St Paul describes this way of living as living according to the flesh. The ‘flesh’ in the New Testament can be a neutral term meaning simply to be human, but it can also take on a far more negative sense to mean human beings in rebellion against God and cut off from him. It refers to way humans live when they no longer have God in their lives.
St Paul writes in Galatians that the works of the flesh are obvious; the works of the flesh, however, are a consequence of us being in the flesh and living according to the flesh. In other words, following its outlook and way of looking at the world.
In our reading this morning, St Paul tells us bluntly that those who are in the flesh cannot please God. However, he continues: ‘but you are in the Spirit, you are not in the flesh.’ The Holy Spirit is given to us to enable us to see things from God’s point of view, to enable us to follow a different path with different values, attitude, and priorities.
St Paul again writes in Galatians that those who belong to Christ have crucified the flesh with its passions and desires. But, and here, St Paul would agree with the way our passage is translated, this is something we need to go on doing. We need to consciously follow the outlook and mindset of the Spirit and reject that of the flesh.
And that is easier said than done. For the outlook of the Spirit is the outlook of the Cross. It is by the Cross that we crucify the flesh, the Cross is also to be the basis for how we live. Jesus tells us in the Gospels that we are to take up our crosses daily. Our lives are to be characterized by the Cross. We don’t simply wear the Cross as a symbol, we live it as our way of life.
Adopting the Cross as our way of life would you might think be uncontroversial amongst Christians. Surely both as a Church and as individuals this is something we can agree on?
In AD312 the future Emperor, Constantine, was about to fight his enemy for control of the Empire at the Battle of Milvian Bridge. Before it, he had a vision of a Cross and heard the words ‘in this sign conquer’. He did and as a consequence made Christianity the official religion of the Empire. Christianity went from being the faith of the weak and persecuted to that of the strong and powerful.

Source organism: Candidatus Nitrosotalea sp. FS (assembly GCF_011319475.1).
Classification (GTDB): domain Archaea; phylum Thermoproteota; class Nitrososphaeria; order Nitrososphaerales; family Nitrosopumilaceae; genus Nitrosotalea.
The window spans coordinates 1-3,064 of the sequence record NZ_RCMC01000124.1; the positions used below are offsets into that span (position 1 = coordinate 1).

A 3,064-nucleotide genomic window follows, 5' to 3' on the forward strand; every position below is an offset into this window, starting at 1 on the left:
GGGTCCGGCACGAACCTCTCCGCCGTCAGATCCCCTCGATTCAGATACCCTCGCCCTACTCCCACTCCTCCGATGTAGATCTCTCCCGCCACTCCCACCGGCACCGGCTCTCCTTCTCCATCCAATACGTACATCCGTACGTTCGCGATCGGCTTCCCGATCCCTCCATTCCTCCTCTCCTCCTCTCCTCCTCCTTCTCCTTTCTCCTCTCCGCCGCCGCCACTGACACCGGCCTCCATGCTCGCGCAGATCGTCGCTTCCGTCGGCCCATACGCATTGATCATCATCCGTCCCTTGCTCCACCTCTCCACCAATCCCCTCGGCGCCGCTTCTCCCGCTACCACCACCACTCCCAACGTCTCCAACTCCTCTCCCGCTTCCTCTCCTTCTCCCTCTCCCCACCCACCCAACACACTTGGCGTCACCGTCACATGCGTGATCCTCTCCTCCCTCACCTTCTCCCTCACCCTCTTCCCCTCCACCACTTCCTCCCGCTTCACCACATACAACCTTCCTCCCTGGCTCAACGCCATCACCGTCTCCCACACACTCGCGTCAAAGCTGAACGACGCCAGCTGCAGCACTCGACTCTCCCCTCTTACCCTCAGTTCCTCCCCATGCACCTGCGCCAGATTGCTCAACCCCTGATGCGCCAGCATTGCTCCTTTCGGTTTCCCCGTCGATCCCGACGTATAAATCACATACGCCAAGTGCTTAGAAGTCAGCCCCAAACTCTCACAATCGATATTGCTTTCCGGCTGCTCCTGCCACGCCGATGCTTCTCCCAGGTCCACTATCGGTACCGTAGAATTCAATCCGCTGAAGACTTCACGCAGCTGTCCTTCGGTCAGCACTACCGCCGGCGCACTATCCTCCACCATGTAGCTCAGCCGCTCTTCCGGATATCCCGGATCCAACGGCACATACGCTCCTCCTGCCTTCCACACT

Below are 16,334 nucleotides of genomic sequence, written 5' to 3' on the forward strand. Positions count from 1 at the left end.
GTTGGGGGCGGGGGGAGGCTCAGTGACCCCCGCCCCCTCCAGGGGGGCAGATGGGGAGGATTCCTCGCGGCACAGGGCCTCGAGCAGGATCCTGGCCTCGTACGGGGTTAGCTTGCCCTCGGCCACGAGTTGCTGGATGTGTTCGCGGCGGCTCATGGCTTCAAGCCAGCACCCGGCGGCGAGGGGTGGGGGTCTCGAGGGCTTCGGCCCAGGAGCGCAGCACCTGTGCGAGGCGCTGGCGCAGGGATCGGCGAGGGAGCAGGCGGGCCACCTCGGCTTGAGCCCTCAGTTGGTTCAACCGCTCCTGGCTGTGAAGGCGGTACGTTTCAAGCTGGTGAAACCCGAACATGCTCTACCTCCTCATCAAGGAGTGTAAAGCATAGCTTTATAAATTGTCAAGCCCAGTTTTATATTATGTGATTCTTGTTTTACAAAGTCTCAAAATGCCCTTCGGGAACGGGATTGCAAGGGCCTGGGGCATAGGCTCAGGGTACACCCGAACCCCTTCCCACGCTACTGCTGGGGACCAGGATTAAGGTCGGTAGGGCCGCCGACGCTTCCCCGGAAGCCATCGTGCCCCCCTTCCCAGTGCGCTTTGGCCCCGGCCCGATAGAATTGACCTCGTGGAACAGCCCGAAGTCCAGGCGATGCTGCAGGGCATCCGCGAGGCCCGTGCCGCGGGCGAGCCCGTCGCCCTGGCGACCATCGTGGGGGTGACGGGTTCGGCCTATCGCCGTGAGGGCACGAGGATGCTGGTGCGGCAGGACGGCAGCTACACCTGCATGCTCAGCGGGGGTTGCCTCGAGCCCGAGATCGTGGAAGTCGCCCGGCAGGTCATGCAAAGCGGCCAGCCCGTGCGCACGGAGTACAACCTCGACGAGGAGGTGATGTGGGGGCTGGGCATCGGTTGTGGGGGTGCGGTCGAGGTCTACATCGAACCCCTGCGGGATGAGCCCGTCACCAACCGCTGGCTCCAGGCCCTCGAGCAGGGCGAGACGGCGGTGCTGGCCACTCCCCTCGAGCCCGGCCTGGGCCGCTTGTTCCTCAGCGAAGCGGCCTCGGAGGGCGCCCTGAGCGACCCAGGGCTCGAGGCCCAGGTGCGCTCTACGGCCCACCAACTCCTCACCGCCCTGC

Christians today divide on whether this was a good or bad thing, but there can be little doubt that, as a result, the Church often found itself hopelessly compromised. The fortunes of the Church became bound up in what happened on a social and political level. The Church tried to influence the values of society, but society in turn and inevitably influenced the values of the Chruch.
It still does. (This will be a subject for future sermons!)
However we view the relationship between the Church and the society in which we live, the call for Christians to develop a distinctive lifestyle based on the values of the Cross is one that we can and should all unite around. We need to set our minds on the Spirit. And this needs to begin with each one of us.
We need to ask ourselves in each and every area of our life what it means to take up our Cross. It won’t necessarily mean the same actions for each of us, but it will mean the same attitudes. For too long we have wanted to have all that comes from living in the flesh with all the promises that come from living in the Spirit. The two, however, are incompatible. The flesh and the Spirt are, as St Paul puts it, opposed to each other.
The challenge then as we enter Passiontide is to assess our lives in the light of the Cross and commit ourselves to life in the Spirit. It will mean death for the flesh and even the loss of many things we hold dear in this life, but it will bring true life and peace.
The way of the Cross is the way we are going to follow our Lord walking as we enter Passiontide. May we ourselves walk it each day in our lives.